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In the last blog, we identified the four biggest hazards associated with working with the batteries and chargers used with electric forklifts: Weight, caustic fluids, gasses, and exposure to electricity.
Now we are going to look at 10 simple rules you can use to promote forklift battery safety and minimize the risk of accident or injury.
Forklift Battery Safety Rules
Forklift batteries offer an ideal solution to many operations, especially those that work indoors such as warehouses or docks. Following a few simple rules can keep workers safe and operations productive.
- To minimize exposure to the general worker population, designate a battery charging area that is separate from the main workspace. It can be a room or a zone far away from other workers and materials. Just make sure it is properly ventilated.
- Make sure the battery charging station area is located on a flat surface, not an incline, and has acid-resistant floors and walls.
- To prepare for an emergency, equip the battery charging station or room with an eyewash station, spill kits, foam fire extinguishers, and hydrogen gas detectors.
- Require employees who recharge batteries to wear PPE, including safety goggles, face shields, and rubber or neoprene aprons and gloves.
- Make sure the recharging area is free from anything metal, including exposed pipes, building materials, or jewelry.
- Smoking and flammable materials should never be allowed into the recharging station.
- When beginning a recharge, check the electrolyte and water levels. If more water is needed, wait until charging is finished before adding it. Also, when mixing the electrolyte, make sure you add the acid to the water, not the water to the acid. And pour slowly to avoid splashing.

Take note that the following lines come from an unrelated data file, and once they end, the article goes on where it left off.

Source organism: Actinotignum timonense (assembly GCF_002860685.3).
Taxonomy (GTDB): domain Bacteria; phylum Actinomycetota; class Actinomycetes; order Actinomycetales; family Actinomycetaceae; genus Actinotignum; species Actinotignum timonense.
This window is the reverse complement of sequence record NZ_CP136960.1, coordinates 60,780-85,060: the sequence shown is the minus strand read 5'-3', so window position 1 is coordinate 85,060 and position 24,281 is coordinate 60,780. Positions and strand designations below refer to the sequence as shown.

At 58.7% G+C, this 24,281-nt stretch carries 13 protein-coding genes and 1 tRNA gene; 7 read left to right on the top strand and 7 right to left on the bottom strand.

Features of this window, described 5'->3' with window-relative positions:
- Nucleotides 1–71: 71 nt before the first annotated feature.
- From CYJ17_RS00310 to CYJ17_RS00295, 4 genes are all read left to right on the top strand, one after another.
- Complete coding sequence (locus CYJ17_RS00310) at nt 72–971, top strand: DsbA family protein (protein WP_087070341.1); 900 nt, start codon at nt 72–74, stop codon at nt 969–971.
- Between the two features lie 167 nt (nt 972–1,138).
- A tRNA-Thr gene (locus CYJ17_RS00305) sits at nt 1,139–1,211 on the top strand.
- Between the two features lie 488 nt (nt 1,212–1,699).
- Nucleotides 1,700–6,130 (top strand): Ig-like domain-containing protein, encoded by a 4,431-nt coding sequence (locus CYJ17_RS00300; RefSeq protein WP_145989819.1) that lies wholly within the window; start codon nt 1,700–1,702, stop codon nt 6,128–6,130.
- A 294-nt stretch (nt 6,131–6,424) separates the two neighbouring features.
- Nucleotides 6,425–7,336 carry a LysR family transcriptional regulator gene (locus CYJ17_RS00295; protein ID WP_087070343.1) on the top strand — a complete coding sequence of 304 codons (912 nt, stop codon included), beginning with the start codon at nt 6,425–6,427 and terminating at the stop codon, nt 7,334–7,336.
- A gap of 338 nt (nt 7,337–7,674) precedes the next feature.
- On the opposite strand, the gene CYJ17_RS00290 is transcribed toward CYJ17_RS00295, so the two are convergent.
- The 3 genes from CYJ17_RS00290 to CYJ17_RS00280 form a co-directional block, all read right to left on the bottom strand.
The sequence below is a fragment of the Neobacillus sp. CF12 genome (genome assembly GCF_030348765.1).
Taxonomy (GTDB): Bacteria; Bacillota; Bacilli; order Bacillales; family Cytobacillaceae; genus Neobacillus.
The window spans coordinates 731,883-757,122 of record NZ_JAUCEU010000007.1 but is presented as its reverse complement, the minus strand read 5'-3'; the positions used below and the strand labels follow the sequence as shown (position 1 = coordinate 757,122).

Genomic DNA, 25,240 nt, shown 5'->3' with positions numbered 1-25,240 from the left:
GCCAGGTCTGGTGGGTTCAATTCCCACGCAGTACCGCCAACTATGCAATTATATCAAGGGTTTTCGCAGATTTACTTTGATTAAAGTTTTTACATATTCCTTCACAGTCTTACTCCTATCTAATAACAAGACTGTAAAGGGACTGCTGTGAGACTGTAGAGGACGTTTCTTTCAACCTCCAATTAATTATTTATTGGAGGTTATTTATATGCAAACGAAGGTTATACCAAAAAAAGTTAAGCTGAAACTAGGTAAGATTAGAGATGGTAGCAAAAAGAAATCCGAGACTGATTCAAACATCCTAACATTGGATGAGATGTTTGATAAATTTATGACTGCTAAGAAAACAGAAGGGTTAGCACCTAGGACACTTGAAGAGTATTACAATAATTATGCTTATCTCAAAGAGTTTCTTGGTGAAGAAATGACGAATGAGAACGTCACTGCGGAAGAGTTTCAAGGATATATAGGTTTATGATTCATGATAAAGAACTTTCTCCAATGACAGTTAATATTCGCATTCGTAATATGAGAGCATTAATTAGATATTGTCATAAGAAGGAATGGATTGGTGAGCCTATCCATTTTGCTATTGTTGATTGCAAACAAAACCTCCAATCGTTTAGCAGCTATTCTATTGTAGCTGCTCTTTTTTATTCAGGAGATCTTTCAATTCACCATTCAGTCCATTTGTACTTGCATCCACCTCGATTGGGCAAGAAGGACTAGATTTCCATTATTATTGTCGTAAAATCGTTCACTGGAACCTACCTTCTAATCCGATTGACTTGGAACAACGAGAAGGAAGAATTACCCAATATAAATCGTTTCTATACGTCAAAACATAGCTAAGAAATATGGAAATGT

- When connecting the clamps to the battery, make sure the charger is turned off and unplugged.
- If the battery starts to get hot during the charging process, stop, turn off the charger, and allow it to cool off. Then restart with a lower charge rate. Most forklift batteries with sealed vents shouldn’t exceed 25 amperes of current.
- Keep a detailed log that records when each forklift battery was recharged — including vehicle number, time and date — and who did it. This will help with preventative maintenance and will create a record in case of an accident or incident later.
Forklift Battery Signage and Training
Workers who have not been properly trained on recharging protocols should not be allowed to recharge forklift batteries.
It’s a good idea to put up signage in the charging station to promote recharging safety and to reinforce safety rules. The more aware workers are of the potential hazards of working with forklift batteries, the more cautious they will be and the less risk of an accident will exist.